Well, the mystery talk by Phaedrus was Will Wright. I figured it’d be a luminary; who else would set him/herself up as Socrates’ conversational foil?
I had penciled in Design Philosophies for Single Player, Multiplayer and MMO Games, by Ernest Adams. Ernest has been around a long time, and no doubt has a wealth of excellent experiences. He’s written a textbook on game design, teaches, consults, etc. The lecture didn’t have a lot of concrete takeaways for me and social games projects I’m working on, but there were enough useful bits I want to include in my own class on game design.
Ernest made it clear that he was a fan of the single player experience; his comments there were the most cogent, though far less focused than the more formal abstract design talks given by past GDC speakers Doug Church, Mark Leblanc, Harvey Smith, Clint Hocking. I have always been a member of the Looking Glass school of thought when it came to design, probably because I have some amount of programming background in my dim past. Ernest comes at it from a different, less well defined and more didactic approach.
Where he really began to fumble was when he started to talk about MMOGs and free to play games. His own biases, he admitted, prevented him from talking about players, rather than the player; he prefers single player games. He started talking about getting up to speed on MMOG design by reading Raph Koster’s laws, and proceeded to recite them. They were laws like “your game GMs will be hated despite their most noble and diligent efforts”, and Ernest drew the conclusion that none of these ‘laws’ made him want to build an MMOG. I went to Raph’s site and while I found some of these ‘negative effect’ laws, like ‘Hate is Good’ they were full of interesting, prosocial ideas too, like virtual social bonds evolve towards real social bonds. Hmm.
But Ernest really got me pissed off when he started in on the data-driven, constantly eye towards the monetization metric game design that ‘Freemium’ games provide. Let me preface this by paraphrasing Adams: when he was making games for the metered online services like GEnie, those were the most honest of his games – you had to keep the player happy every second, or they’d just log off. In other words, players were playing and paying moment to moment, and there was a constant pressure to keep the meter running.
Ernest thinks that the freemium model, where game design requires the designer to think of monetization drivers, is – I believe he thinks this – detestable. How is this less mercenary than making games for the metered model? He warned that he might sound like a cranky old man – I’ll add another adjective: out of touch. In the freemium model, 90% of players NEVER pay anything. They enjoy content for free. They resist the siren call of the monetization mechanic; their experience is presumably underwritten and subsidized by those who do pay. This means that plenty of people – like moms who like farms – are playing games now, more sophisticated games than Solitaire on Windows.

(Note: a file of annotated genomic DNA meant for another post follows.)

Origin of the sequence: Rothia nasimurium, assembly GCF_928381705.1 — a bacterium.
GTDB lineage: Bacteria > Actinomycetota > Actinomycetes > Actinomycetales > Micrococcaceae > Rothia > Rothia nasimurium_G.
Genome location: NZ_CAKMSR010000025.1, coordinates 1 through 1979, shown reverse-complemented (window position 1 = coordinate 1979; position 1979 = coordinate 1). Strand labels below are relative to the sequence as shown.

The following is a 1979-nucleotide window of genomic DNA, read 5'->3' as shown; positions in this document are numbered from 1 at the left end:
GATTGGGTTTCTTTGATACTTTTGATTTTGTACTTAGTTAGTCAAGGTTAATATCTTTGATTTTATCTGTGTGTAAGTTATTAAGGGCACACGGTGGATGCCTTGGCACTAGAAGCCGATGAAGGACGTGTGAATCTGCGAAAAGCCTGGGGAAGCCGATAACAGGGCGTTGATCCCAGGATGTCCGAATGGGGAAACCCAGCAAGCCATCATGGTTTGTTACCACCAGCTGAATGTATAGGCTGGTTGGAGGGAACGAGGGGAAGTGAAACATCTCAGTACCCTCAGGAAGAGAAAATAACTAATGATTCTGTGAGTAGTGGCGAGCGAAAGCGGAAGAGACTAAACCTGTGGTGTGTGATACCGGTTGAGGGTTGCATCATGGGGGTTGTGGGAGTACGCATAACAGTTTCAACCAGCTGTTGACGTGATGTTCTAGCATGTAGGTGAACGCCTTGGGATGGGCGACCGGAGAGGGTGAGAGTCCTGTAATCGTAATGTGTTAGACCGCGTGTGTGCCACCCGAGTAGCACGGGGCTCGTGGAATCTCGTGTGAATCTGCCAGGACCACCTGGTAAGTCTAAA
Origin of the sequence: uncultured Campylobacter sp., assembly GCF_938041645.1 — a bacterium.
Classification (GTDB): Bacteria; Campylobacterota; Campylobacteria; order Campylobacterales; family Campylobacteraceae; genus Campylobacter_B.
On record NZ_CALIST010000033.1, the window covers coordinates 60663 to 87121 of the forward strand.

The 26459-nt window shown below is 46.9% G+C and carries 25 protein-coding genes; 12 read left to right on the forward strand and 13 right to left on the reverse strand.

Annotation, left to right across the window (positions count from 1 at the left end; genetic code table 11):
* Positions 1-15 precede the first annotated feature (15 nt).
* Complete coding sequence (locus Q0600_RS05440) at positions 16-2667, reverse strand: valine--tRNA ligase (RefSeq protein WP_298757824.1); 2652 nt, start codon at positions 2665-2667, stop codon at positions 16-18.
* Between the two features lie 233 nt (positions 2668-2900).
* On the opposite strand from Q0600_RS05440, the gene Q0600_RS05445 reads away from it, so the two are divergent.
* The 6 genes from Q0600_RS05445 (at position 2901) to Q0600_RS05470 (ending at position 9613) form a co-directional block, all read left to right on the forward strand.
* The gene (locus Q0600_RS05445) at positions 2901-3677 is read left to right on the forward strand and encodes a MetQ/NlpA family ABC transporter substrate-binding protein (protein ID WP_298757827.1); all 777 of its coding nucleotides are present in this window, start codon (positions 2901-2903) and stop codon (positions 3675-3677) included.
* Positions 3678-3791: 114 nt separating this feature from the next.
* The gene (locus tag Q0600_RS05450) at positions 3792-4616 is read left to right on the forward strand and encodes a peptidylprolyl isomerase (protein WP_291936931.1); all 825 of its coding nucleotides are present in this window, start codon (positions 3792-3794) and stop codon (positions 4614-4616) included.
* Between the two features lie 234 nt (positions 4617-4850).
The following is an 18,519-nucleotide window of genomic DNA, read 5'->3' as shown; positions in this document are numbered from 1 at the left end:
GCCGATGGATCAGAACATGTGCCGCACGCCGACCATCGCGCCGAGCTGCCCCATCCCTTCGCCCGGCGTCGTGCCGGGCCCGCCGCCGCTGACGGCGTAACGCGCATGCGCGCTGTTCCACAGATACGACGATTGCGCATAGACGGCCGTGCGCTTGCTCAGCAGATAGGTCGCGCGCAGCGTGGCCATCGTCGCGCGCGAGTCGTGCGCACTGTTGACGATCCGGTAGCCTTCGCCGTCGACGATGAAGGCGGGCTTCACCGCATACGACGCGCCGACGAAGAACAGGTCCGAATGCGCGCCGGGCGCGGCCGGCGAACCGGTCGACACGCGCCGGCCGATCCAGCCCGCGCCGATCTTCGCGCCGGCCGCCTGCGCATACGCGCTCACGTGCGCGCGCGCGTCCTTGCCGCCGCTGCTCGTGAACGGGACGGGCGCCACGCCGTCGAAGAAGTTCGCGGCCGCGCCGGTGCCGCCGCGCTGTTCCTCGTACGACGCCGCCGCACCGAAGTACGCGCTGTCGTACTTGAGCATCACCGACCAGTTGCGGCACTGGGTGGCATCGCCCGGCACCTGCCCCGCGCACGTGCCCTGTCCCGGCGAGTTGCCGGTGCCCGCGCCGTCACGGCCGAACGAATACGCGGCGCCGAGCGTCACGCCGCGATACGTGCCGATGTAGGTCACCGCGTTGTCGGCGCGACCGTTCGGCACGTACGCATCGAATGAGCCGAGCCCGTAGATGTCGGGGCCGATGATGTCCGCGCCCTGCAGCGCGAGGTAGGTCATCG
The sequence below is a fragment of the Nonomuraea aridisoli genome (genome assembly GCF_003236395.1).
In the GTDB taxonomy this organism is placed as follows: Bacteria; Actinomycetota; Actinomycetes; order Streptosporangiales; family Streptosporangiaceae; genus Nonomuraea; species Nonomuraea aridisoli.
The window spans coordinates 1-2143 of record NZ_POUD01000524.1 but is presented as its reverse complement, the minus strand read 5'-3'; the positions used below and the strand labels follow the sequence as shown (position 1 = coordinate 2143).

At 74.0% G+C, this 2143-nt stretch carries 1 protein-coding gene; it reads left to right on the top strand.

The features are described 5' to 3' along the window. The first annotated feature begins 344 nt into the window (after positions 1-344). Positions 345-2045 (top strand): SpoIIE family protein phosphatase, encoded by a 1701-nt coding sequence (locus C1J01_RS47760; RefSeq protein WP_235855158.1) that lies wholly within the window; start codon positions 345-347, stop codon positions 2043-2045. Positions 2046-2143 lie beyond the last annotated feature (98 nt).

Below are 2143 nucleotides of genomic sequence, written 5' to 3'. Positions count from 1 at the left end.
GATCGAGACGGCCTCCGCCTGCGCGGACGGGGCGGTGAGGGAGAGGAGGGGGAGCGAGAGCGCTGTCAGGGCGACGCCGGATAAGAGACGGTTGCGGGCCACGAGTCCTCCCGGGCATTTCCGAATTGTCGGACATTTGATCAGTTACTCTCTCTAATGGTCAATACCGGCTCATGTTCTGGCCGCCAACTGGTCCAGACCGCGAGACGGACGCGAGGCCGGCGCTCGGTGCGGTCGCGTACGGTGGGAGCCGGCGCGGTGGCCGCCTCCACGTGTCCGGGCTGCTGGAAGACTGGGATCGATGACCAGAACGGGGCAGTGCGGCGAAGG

Ernest then went on a rant about Chinese free to play MMOGs, which are built around clans – hierarchies where the rich clan leaders derive loyalty by giving equipment to clan members, who rally their clans against other clans. He called this tribalism and gangsterism, then said that perhaps it’s the fantasy of those living under a centralized totalitarian regime to live in a decentralized totalitarian regime. “I don’t want to make a game that utilizes hatred as a game system!” he thundered. The audience cheered.
Meanwhile, Will’s in the next room talking about creating schema through play and testing world models out as games. I know this because Nicole Lazzaro is sending out updates on the talk through Facebook.
Isn’t play the magic circle where players can experiment with actions with limited, simulated consequence? Isn’t a child who plays cops and robbers playing a game of dress-up? I don’t believe that in-game activity is without real world consequence, but Ernest spoke of in-game clans and real world crime in the same breath. It became clear to me that the less he understood (and respected) the genre, the more he was willing to impose real world models into the play space. When a child plays with a gun, they don’t see it in the same, literal way as adults do. Gerard Jones (of Green Lantern fame) wrote about it extensively here; I really enjoyed his book.
Where does Ernest get off drawing grand conclusions about Chinese gamers? I’ve spent some time there, and while I’m quite suspicious of the Chinese government and general business ethics for IP-based businesses like games, you don’t suppose that the Chinese players might be looking for a cathartic, my team vs. your team play experience, do you? Perhaps the hat gives him the authority to expound on subjects he has little understanding of; if so, someone, please relieve him of his hat (and perhaps replace it with Daniel James pirate hamentashen). I don’t think that the business model of free to play is without some potential negative repercussion on the evolution of games. But Ernest’s arguments seem full of his bias, and subtlety jingoistic and culturally imperialistic.
Sports are games of ritualized violence; football can be seen as a metaphor for colonial land acquisition. But it’s ritualized; maybe it is an outlet for tribalism and violence. It’s cathartic (except for UK football matches, post-game, perhaps). Ernest is an old school, Avalon Hill-playing geek who probably never participated in organized sports. Maybe he doesn’t like sports. If so – his loss as a person, perhaps.
His refusal to understand that play pattern (and his claim – as I understood it, anyway – that this sort of gameplay fosters evil) is a loss for him as a game designer, for sure.